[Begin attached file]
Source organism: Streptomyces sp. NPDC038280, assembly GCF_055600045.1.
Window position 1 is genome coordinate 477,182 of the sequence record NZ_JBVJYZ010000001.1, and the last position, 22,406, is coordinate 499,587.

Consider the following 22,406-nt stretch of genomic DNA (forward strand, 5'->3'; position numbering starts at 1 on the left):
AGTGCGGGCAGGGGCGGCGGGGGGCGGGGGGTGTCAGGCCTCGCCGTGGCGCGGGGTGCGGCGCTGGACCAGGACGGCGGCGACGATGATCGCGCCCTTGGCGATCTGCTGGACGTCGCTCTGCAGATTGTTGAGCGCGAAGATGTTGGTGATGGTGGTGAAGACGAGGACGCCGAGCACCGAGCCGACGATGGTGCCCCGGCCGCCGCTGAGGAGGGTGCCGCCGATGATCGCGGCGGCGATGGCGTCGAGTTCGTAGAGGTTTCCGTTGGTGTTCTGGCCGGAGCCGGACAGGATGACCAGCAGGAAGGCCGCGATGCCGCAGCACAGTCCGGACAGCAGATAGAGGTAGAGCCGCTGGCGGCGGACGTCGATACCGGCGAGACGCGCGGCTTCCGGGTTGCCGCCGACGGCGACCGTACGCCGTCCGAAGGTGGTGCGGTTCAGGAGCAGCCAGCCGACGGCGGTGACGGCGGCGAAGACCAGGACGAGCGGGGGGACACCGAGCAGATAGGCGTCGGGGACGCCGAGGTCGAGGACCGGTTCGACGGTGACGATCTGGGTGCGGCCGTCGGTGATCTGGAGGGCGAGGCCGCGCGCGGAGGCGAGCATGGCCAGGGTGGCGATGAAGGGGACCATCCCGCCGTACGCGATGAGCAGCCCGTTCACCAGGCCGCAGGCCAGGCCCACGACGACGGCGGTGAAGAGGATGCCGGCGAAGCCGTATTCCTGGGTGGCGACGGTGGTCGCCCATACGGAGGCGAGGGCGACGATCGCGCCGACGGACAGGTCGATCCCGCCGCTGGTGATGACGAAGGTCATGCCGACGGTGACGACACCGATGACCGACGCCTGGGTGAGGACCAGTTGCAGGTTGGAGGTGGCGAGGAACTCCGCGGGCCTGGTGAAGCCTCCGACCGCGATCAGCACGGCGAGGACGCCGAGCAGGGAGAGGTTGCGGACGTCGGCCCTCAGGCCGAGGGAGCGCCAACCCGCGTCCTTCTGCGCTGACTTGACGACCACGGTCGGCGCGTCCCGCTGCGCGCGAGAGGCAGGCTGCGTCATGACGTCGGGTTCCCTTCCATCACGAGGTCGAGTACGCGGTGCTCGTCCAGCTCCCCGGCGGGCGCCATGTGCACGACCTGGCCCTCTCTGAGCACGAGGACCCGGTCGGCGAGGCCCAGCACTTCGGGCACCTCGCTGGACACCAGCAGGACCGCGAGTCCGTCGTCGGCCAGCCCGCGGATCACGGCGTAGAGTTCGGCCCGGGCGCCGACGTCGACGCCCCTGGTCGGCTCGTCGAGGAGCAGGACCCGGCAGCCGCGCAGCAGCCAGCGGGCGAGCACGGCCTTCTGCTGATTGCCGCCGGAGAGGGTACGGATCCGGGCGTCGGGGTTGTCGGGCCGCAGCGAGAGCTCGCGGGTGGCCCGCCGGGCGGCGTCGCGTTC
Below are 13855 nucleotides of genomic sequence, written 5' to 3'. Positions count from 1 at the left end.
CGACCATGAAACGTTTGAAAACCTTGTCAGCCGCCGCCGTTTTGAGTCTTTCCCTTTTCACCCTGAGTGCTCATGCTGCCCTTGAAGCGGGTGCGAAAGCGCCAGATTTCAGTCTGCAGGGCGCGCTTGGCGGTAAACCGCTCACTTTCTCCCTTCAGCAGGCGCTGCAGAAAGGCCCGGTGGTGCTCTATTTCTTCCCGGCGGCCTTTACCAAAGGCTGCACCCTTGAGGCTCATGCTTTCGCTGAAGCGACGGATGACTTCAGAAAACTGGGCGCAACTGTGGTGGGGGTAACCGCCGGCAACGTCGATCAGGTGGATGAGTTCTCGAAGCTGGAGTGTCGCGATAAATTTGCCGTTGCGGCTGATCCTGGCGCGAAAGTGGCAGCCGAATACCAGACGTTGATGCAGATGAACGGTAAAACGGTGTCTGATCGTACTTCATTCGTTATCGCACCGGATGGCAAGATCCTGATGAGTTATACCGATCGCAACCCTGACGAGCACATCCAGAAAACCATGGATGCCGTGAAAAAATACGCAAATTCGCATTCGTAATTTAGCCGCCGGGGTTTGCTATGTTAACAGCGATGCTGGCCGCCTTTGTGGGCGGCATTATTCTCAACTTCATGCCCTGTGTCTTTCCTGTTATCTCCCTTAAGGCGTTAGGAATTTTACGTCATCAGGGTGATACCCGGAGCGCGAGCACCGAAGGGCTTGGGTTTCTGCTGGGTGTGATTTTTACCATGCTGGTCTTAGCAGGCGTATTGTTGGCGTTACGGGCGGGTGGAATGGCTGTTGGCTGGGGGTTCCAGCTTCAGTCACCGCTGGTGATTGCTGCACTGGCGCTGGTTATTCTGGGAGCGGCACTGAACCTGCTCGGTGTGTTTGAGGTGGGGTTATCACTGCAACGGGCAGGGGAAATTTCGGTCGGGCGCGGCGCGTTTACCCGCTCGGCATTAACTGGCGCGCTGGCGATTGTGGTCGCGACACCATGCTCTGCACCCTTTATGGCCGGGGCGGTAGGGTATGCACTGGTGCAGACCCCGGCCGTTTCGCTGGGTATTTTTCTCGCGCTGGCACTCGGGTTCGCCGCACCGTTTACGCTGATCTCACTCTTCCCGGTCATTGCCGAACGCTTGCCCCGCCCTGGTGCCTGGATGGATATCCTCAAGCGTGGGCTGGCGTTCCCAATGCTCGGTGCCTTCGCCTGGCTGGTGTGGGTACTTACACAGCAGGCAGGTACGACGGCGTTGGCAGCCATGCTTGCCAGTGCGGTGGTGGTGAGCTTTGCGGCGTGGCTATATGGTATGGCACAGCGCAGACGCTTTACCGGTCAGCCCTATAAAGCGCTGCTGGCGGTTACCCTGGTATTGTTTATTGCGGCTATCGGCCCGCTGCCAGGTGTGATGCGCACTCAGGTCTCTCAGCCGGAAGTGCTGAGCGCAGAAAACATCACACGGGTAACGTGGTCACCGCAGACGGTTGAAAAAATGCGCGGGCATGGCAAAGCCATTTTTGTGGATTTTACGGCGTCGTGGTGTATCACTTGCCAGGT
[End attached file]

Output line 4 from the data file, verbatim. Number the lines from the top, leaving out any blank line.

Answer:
AGTGCGGGCAGGGGCGGCGGGGGGCGGGGGGTGTCAGGCCTCGCCGTGGCGCGGGGTGCGGCGCTGGACCAGGACGGCGGCGACGATGATCGCGCCCTTGGCGATCTGCTGGACGTCGCTCTGCAGATTGTTGAGCGCGAAGATGTTGGTGATGGTGGTGAAGACGAGGACGCCGAGCACCGAGCCGACGATGGTGCCCCGGCCGCCGCTGAGGAGGGTGCCGCCGATGATCGCGGCGGCGATGGCGTCGAGTTCGTAGAGGTTTCCGTTGGTGTTCTGGCCGGAGCCGGACAGGATGACCAGCAGGAAGGCCGCGATGCCGCAGCACAGTCCGGACAGCAGATAGAGGTAGAGCCGCTGGCGGCGGACGTCGATACCGGCGAGACGCGCGGCTTCCGGGTTGCCGCCGACGGCGACCGTACGCCGTCCGAAGGTGGTGCGGTTCAGGAGCAGCCAGCCGACGGCGGTGACGGCGGCGAAGACCAGGACGAGCGGGGGGACACCGAGCAGATAGGCGTCGGGGACGCCGAGGTCGAGGACCGGTTCGACGGTGACGATCTGGGTGCGGCCGTCGGTGATCTGGAGGGCGAGGCCGCGCGCGGAGGCGAGCATGGCCAGGGTGGCGATGAAGGGGACCATCCCGCCGTACGCGATGAGCAGCCCGTTCACCAGGCCGCAGGCCAGGCCCACGACGACGGCGGTGAAGAGGATGCCGGCGAAGCCGTATTCCTGGGTGGCGACGGTGGTCGCCCATACGGAGGCGAGGGCGACGATCGCGCCGACGGACAGGTCGATCCCGCCGCTGGTGATGACGAAGGTCATGCCGACGGTGACGACACCGATGACCGACGCCTGGGTGAGGACCAGTTGCAGGTTGGAGGTGGCGAGGAACTCCGCGGGCCTGGTGAAGCCTCCGACCGCGATCAGCACGGCGAGGACGCCGAGCAGGGAGAGGTTGCGGACGTCGGCCCTCAGGCCGAGGGAGCGCCAACCCGCGTCCTTCTGCGCTGACTTGACGACCACGGTCGGCGCGTCCCGCTGCGCGCGAGAGGCAGGCTGCGTCATGACGTCGGGTTCCCTTCCATCACGAGGTCGAGTACGCGGTGCTCGTCCAGCTCCCCGGCGGGCGCCATGTGCACGACCTGGCCCTCTCTGAGCACGAGGACCCGGTCGGCGAGGCCCAGCACTTCGGGCACCTCGCTGGACACCAGCAGGACCGCGAGTCCGTCGTCGGCCAGCCCGCGGATCACGGCGTAGAGTTCGGCCCGGGCGCCGACGTCGACGCCCCTGGTCGGCTCGTCGAGGAGCAGGACCCGGCAGCCGCGCAGCAGCCAGCGGGCGAGCACGGCCTTCTGCTGATTGCCGCCGGAGAGGGTACGGATCCGGGCGTCGGGGTTGTCGGGCCGCAGCGAGAGCTCGCGGGTGGCCCGCCGGGCGGCGTCGCGTTC